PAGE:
- If you have to dig many holes (like for a fence), a two-person auger is your best pet. Augers can be extremely difficult for one person to handle and can even be dangerous if you are not familiar with the equipment.
- Rocky and heavy clay ground can be difficult to dig, even with a gas-powered auger. Get a good digging rock bar and post-hole diggers to help with this type of soil.
- Follow all safety guidelines when operating any machine. Avoid loose-fitting clothing and wear leather boots and eye and ear protection when operating.
Digging a Hole
Wait for a dry day, if possible.Digging can be made very difficult if you're having to dig in rainy weather. If your hole is large enough, rain will eventually pool up at the bottom of your hole, which can pose its own challenges depending on the type and depth of hole you're going for. Moreover, it goes without saying that yard work is more enjoyable when it's done in reasonably good weather. Waiting for a good day is ultimately optional but it will have a major effect on the way you experience the work.
- Frozen soil is very difficult to work with, so it's best to dig in months without extreme weather.
Loosen the dirt with a mattock.Instead of going straight in with a shovel, you will save time and effort if you prep the area first with a mattock. A mattock is specifically designed to pierce topsoil and rip out roots. For the most part, you'll find the most resistance to your digging at the top. Once you break through the surface level, you can switch to a shovel and let the grunt work commence.
- A good steel digging bar with a point in one end and flat or pry point on other end works well also. Especially if you must dig deeper than 6" to 8", which a Mattock cannot do.
- If you don't have a mattock, using a spade to tear up the sod will suffice as well.
Shovel out the soil from the outside, moving inwards.Once you've broken the topsoil, it comes to the grunt phase of getting the soil out of the hole. This may be a short step, or quite intensive, all depending on how big you want the hole to be. While you are shovelling, it's a good idea to shovel the perimeter first, and shovel inwards from there. That way, you'll have a set perimeter, and won't be making the hole any bigger than you need to.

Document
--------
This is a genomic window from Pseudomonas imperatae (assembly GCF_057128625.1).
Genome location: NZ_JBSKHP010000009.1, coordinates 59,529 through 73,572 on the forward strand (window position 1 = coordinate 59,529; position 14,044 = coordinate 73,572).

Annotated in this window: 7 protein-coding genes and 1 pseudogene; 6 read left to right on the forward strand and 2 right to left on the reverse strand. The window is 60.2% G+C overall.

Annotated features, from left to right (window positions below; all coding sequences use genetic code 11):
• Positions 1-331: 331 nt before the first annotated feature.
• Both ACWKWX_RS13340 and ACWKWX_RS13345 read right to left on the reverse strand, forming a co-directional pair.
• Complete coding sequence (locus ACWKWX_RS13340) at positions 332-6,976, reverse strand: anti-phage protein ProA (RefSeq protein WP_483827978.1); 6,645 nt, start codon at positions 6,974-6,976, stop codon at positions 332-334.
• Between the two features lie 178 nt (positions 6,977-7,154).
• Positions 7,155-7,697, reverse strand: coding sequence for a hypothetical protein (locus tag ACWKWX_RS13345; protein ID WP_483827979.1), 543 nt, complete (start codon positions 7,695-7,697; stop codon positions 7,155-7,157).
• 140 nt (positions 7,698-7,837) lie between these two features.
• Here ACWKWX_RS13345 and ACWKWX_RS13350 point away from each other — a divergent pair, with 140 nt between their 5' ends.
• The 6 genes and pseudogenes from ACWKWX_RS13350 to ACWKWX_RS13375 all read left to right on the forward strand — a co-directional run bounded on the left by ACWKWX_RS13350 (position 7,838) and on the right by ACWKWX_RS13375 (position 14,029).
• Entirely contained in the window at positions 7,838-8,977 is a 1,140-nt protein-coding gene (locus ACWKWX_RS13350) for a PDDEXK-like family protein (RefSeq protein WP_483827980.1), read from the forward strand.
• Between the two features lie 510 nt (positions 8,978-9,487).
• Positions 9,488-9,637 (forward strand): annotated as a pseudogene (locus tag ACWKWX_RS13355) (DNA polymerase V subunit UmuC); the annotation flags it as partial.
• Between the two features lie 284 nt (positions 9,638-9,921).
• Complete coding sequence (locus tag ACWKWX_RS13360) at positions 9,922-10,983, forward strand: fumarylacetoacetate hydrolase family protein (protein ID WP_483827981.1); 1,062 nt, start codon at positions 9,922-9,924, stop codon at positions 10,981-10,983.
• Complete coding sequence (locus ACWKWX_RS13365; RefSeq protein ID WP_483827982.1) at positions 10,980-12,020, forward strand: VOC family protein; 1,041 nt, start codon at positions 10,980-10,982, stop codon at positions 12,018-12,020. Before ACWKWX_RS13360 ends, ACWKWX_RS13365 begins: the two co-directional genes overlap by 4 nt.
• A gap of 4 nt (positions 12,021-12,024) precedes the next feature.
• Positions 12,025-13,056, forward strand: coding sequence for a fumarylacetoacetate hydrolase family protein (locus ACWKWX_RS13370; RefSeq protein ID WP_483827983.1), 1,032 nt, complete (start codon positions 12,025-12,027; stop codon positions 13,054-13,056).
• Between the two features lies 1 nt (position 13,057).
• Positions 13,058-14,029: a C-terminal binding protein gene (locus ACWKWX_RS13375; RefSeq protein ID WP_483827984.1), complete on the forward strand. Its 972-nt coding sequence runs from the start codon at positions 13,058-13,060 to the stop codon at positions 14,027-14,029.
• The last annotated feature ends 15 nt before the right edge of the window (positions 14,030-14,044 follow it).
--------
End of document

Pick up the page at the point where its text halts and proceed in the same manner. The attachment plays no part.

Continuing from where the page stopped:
- Wear heavy boots when shoveling dirt. Step firmly and straight down on the shovel. Rock and wiggle the shovel side to side and forward to back to loosen the dirt and help the shovel go in.
- As with depth, it is better to err on a the side of a hole being too big than too small.
Keep your disposed soil in one place.It's important to keep a tidy workspace in most situations, and digging a hole is no different. Having your disposal pile next to the hole is preferable, as it minimizes the turnover time between shovelling loads of soil. Just make sure it's not so close that it will fall back in the hole. If the project is big enough, it's a good idea to offload the shovel loads directly into a wheelbarrow. Once the wheelbarrow is full, you can offload it somewhere further away and bring it back for more.
Measure the depth of the hole.Keep a 25-foot tape measurer handy while digging, or mark your desired depth on a stake you can use to measure the depth of the hole. Only measure the hole once you have cleaned out all the dirt.
Disposing of the Soil
Lay down a tarp next to your hole.A tarp is not necessary, but it helps a great deal with the cleanup. Placing the dug-up dirt on a tarp will reduce the mess caused by a lot of errant soil. Depending on the amount of soil you have to dig up, you can wrap up the tarp into a sack and carry it to the organic garbage as such, or shovel it back.
Place ads for your free soil.If you have a lot of soil and have nowhere for it to go (for instance, you already used some to amend your plant beds but you have quite a bit of soil left), there are probably others in your neighbourhood who could use it for their own landscaping projects. Putting an ad up somewhere like Craigslist is your best bet. There are obviously no guarantees whether someone will respond to your ad, but it is a way to get rid of your soil for free, all the while helping out a stranger while you're at it.